Our local Guru of EBM, Brian Doyle, hosts a monthly Journal Club for the locals. In the spirit of consolidating knowledge and sharing this with the world, with permission, here is a re-post of one of the articles discussed.
For more juicy journals served on a platter, head over to Brian's JC blog: EmergencyMedJc
However, there is a theoretical downside. Paradoxically, CPR may be interrupted more when fumbling to fit the device. Or even worse, they may increase time to defibrillation.
So, which is better?
This meta-analysis gathered the available data from out-of-hospital cardiac. Survival to hospital admission was the primary outcome of interest. They also looked at any ROSC, survival to hospital discharge and favourable neurologic outcome at discharge.
The authors found 20 studies of which 5 were RCT’s. In total, there were 21,363 patients included with just over half from the trials. The observational studies and the clinical trials were pooled and analysed separately.
For survival to admission, the RCT’s showed no advantage to the mechanical devices. Whereas the lower quality observational data demonstrated a benefit in favour of mechanical CPR.
How could this be?
In observational studies, patients are not randomised to a treatment allocation. As such, one group is usually “sicker” than the other. Perhaps the machine was utilised more when the paramedics thought the patient had a greater chance of survival (i.e. younger, witnessed arrest, bystander CPR, shockable rhythm)?
Researchers try to correct for this by doing some fancy statistics; propensity scores, stratified analysis, multivariate adjustment, logistic regression, etc. But these techniques are far from perfect. Furthermore, there are always the unknown and unmeasured confounders.
This may be irrelevant anyway. The most important outcome, “favourable neurologic outcome at discharge” was no different in both the RCT’s and observational meta-analysis.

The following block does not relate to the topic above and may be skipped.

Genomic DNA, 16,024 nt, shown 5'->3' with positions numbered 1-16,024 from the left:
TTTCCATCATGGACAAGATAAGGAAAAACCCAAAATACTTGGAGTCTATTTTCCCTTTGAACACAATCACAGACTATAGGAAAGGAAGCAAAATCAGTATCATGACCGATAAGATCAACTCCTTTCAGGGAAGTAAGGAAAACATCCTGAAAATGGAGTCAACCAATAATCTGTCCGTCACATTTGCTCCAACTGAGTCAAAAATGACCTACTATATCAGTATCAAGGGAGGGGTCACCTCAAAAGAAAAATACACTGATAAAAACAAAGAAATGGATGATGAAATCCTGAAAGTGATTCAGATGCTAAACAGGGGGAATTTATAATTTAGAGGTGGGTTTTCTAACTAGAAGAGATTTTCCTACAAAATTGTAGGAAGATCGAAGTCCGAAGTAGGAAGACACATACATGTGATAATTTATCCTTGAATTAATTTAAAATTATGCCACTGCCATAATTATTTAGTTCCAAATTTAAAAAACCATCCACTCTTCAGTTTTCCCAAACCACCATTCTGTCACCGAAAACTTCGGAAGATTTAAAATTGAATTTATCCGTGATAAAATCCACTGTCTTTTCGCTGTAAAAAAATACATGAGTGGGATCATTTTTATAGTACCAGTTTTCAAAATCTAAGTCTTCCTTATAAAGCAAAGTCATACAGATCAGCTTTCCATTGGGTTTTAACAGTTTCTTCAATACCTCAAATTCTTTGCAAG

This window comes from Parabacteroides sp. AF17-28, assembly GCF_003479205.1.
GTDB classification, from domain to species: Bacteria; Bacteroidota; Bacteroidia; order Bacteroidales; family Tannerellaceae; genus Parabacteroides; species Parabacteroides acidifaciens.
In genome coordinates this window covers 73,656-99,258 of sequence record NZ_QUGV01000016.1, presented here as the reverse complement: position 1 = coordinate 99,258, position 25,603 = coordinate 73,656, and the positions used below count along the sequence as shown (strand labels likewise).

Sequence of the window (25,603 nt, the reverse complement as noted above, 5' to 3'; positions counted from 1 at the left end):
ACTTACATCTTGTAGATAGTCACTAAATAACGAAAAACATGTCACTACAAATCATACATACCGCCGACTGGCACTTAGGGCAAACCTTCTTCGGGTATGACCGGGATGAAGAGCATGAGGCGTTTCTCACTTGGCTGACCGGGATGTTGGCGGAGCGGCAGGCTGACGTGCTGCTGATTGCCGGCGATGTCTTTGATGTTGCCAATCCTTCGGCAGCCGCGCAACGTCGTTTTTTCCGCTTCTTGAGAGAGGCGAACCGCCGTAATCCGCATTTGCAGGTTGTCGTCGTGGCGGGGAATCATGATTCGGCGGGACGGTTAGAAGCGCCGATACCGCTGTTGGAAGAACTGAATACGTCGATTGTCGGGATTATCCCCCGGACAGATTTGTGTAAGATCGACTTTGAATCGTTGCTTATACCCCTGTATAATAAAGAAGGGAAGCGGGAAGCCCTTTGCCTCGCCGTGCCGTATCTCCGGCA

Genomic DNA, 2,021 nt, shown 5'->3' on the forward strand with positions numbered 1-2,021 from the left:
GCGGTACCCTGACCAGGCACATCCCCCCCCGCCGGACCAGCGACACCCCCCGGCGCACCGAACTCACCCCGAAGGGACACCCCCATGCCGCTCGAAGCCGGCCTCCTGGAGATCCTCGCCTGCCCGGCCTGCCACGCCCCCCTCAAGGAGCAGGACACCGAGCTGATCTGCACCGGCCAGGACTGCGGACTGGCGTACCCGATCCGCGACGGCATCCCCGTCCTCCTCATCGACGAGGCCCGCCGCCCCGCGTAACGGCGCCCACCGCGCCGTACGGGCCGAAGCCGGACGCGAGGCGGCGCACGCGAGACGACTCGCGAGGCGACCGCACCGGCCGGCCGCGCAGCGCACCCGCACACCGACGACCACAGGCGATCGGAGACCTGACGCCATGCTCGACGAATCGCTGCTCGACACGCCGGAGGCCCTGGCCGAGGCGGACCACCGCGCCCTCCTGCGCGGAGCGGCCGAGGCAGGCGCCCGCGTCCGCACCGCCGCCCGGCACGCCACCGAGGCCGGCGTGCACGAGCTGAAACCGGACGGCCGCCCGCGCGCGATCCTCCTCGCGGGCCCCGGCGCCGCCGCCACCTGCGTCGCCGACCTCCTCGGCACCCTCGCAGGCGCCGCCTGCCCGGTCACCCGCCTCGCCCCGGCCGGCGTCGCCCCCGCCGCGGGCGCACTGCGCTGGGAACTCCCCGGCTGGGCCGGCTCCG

What’s the take home?
In all comers, it looks like there is no advantage to a mechanical compression device.
But there remains some “what if” questions.
What if we educated staff in how to fit the device very quickly while ensuring rapid defibrillation? What if it’s an overdose patient that needs prolonged good quality CPR? What if it's a bridge to the cath lab? What if the technology improves? What if we use the device as a cocktail shaker?
That’s a lot of what if’s…
Bonnes JL, Brouwer MA, Navarese EP, et al. Manual Cardiopulmonary Resuscitation Versus CPR Including a Mechanical Chest Compression Device in Out-of-Hospital Cardiac Arrest: A Comprehensive Meta-analysis From Randomized and Observational Studies. Ann Emerg Med. 2016;67:349-360.
About the Author
Dr Brian Doyle is an emergency physician originally from the United States but now very much calls Tasmania his home. Unfortunately, it will now be a bit more difficult to deport him from the country as he passed his Australian citizenship test a few years ago. (He was able to answer that Phar Lap won the Melbourne rather than the Davis Cup). His main interests are mostly the clinical aspects of emergency medicine but also in education, ultrasound and critical appraisal of the literature. He spends much of his time annoying people to help out with conferences.